This official added, however, that “we must evaluate the bankability of the project and keep a balance between the national security perspective and project viability. For unprofitable projects, we need to take measures to improve their bankability, including negotiating with the host country for policy cooperation (such as introducing tax incentives or grants), and it takes time. For projects in low-income countries, ‘blended finance’ in cooperation with grant institutions might be an option.” In addition, he continued, “in order to provide loans in strategically important regions such as Central and Eastern Europe, the current rule that limits DFC loans to low- and middle-income countries needs to be revised for more flexibility. Moreover, in order to identify high-priority regions and projects, it is also important to increase communication among the DFIs and telecom-sector stakeholders (government agencies and private companies).”
The U.S. and Japanese governments have been making steady progress in their multilateral/bilateral diplomatic efforts. Still, the allies should continue programs to advance the maturity and scalability of Open RAN through the provision of funding and support for testing environments. They can also promote domestic adoption of Open RAN to accelerate growth in the market. This can be done in parallel with diplomatic efforts and capacity-building programs. The allies should also watch carefully growing collaboration in the Open RAN ecosystem and support companies in both countries in areas where they can cooperate for collective benefit. With regard to the collaborative financing for digital infrastructure by DFIs, they should continue efforts to clarify priorities and speed up implementation by strengthening inter-agency coordination. The allies are on the right track, but they need to share a sense of urgency for addressing the gap between the near-term timeline for 5G deployment and the continuing evolution of the Open RAN ecosystem.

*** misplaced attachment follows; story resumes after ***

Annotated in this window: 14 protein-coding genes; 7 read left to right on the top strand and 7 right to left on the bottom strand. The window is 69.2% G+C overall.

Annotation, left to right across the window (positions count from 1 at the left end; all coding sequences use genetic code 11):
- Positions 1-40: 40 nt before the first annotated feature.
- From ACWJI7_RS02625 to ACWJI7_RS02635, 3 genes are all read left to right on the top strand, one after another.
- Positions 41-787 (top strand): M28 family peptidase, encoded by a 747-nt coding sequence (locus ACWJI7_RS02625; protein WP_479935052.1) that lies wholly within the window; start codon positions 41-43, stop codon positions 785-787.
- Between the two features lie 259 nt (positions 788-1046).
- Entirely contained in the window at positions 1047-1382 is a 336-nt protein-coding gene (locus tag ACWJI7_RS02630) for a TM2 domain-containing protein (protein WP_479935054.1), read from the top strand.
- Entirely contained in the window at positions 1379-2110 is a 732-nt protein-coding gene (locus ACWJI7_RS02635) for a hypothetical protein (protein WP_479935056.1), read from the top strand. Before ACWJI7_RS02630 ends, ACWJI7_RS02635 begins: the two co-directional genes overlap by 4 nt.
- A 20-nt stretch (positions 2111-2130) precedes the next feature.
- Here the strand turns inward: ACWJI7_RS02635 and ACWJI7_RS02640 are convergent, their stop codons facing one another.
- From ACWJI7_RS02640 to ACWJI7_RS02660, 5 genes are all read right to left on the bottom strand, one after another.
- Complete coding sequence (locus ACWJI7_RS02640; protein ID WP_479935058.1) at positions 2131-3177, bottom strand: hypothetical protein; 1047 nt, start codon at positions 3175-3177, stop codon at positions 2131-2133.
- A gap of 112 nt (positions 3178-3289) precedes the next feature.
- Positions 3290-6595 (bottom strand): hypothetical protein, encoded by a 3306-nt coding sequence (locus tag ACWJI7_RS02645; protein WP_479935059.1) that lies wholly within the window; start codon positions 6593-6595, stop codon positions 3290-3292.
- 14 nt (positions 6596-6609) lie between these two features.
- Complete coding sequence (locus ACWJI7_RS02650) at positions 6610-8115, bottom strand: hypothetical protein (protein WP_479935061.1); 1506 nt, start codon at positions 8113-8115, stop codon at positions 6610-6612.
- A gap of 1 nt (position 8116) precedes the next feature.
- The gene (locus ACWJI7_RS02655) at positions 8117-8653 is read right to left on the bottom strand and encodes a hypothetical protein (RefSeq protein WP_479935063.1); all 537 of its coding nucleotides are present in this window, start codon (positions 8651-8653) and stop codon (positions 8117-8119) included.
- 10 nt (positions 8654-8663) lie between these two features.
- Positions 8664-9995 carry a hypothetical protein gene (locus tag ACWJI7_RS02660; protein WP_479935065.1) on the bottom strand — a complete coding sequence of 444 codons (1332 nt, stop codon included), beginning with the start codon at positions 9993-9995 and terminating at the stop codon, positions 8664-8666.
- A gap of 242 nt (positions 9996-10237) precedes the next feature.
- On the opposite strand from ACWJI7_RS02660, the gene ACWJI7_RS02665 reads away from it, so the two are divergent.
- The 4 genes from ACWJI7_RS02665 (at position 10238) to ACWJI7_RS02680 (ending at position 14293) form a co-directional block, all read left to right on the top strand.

Ms. Tomoko Tanaka-Makino is a Visiting Research Fellow in the U.S.-Japan Next Alliance Initiative at the Sasakawa Peace Foundation USA. Prior to this, she worked in various positions in the Japanese government, mainly in policy planning in the telecommunications field, including as a Deputy Director of First Telecommunications Consumer Policy Division in the Ministry of Internal Affairs and Communications (MIC), as a Deputy Director of Cabinet Bureau of Personnel Affairs, and as an Assistant Director of ICT Security Office in MIC. Tomoko holds a Master’s degree in Public Administration from the London School of Economics and Political Science and received her Bachelor’s degree in Education from the University of Tokyo.
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 O-RAN is a specification of Open RAN interfaces and architecture defined by O-RAN Alliance, a global community of mobile operators, vendors, and research & academic institutions.